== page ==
Governance and innovation – mind the gaps

November 10, 2011 10:28 am 0 comments

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It’s widely accepted that embracing IT service management (ITSM) good practice frameworks such as the Information Technology Infrastructure Library (ITIL) enables organisations to standardise their service management processes and use a common language when talking both internally and with IT service providers and technology vendors.

ITIL gives detailed descriptions of a number of important IT practices and provides comprehensive checklists, tasks, and procedures that IT organisations can tailor to their own needs. This improves efficiencies, trims costs and avoids most contractual misunderstandings – except for two crucial areas of technology management: governance and innovation.

Owning the outcome

ITSM as defined by ITIL provides little guidance as to governance. Today, a typical outsourcing environment may include multiple conventional outsourcers, any number of cloud providers, and, possibly, some insourcing. Keeping all parties moving in the same direction and interoperating effectively therefore calls for strong governance.

Effective governance means ensuring that shared objectives are clearly articulated and owned not only by the organisation but also by all its partners. Doing so compels organisations to link top level objectives relating to ITSM in the outsourcing environment back to the outcomes defined in the contract itself. Then they need to translate these objectives into specific goals and outcomes for each of the various partners in the contract.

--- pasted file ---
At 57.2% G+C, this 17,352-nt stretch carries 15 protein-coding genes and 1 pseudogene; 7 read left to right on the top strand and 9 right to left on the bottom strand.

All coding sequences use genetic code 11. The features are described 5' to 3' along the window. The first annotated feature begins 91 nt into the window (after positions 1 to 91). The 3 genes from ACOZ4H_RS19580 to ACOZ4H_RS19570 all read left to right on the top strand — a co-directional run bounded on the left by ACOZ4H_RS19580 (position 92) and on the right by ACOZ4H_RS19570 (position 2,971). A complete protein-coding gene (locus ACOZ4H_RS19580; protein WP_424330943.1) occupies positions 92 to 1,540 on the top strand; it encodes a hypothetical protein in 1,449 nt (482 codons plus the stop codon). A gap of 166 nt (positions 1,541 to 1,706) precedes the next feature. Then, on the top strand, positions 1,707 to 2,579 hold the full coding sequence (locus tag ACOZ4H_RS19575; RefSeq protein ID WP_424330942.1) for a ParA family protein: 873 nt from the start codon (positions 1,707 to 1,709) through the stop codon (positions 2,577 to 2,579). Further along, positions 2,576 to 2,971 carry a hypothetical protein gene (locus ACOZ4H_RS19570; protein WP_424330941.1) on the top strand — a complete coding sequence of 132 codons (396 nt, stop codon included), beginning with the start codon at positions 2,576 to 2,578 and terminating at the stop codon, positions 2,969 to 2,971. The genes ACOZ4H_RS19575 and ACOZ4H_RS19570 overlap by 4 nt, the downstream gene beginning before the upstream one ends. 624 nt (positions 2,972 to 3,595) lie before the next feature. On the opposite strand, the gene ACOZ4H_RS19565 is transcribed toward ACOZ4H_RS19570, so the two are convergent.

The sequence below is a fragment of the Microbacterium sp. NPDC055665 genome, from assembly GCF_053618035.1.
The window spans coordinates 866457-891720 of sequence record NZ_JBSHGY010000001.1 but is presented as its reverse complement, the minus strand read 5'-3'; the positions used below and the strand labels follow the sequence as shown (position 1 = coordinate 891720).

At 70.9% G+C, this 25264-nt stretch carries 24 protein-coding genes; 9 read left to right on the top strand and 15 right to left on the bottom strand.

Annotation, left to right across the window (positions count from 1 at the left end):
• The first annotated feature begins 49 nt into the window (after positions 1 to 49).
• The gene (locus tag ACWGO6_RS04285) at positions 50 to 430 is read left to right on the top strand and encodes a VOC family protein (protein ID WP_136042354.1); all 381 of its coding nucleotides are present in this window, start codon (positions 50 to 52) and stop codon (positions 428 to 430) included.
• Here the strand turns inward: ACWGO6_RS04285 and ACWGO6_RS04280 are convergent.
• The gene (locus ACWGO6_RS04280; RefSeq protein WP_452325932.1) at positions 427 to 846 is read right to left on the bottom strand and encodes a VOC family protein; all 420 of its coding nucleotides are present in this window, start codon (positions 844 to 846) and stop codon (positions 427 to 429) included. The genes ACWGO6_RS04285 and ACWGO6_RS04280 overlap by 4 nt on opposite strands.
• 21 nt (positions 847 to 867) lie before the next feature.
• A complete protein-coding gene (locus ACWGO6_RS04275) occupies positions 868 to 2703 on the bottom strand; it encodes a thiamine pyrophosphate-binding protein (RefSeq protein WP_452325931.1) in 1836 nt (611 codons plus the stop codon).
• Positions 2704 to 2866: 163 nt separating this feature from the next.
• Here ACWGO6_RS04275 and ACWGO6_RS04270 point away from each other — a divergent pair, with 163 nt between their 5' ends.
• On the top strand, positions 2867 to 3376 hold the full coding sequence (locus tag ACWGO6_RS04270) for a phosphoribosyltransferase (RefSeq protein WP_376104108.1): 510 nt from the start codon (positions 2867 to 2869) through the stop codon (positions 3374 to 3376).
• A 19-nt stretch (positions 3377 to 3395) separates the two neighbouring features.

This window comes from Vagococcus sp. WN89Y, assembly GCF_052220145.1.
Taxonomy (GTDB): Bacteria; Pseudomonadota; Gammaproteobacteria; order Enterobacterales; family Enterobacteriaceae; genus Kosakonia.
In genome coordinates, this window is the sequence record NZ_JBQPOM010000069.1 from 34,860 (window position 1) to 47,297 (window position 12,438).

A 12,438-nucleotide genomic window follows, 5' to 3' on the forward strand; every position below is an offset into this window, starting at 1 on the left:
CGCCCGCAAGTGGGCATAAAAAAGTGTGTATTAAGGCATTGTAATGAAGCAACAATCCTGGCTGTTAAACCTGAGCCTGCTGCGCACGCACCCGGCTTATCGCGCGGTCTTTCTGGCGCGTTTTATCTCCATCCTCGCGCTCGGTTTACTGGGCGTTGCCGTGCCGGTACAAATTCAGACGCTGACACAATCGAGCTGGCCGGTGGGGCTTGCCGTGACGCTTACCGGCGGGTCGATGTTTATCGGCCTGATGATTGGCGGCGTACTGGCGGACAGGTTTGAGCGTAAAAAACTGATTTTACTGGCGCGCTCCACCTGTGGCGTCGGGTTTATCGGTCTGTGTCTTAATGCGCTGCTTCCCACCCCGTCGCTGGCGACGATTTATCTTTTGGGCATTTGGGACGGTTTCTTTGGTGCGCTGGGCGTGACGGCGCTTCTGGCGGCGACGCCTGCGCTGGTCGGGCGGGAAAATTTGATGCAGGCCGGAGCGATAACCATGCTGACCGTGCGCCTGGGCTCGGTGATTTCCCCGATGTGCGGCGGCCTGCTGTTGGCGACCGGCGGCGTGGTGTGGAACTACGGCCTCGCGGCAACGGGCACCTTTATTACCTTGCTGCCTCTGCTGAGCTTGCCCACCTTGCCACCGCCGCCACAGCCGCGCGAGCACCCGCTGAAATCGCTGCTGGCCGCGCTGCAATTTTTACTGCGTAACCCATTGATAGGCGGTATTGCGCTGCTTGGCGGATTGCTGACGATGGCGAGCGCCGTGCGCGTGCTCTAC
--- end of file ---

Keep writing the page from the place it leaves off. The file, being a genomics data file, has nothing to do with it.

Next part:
This is the area of ITSM that receives the least attention, yet it affects your success in fundamental ways, because ITSM is delivered less by technology than by people. The biggest gaps between intention and execution occur when the roles and responsibilities of transition from on-premise to the service provider are not well defined or understood down to the most granular level.

Control Objectives for Information and related Technology (COBIT) is an effective tool for realising stronger governance. COBIT is a supporting toolset that allows managers to bridge the gap between control requirements, technical issues, and business risks.

Ultimately, combining COBIT and ITIL is the most effective way to plug the governance gap – because they provide a common taxonomy and best practices – not only to define roles and responsibilities, but also to match them to individuals in both the client organisation and the service provider.

Standardising innovation

A number of industry frameworks can be used to standardise governance. In fact, almost by definition, governance can only succeed if it’s based on standardisation of processes.

By contrast, innovation of any kind breaks free of standards to establish fresh ways of thinking about approaching and doing things. No surprises, then that framework such as ITIL and ISO27000 don’t provide guidance on innovation.

Of the three reasons for outsourcing – cost improvement, operational improvement, and business process improvement / transformation − ITIL does a good job in addressing the first two, but not the last.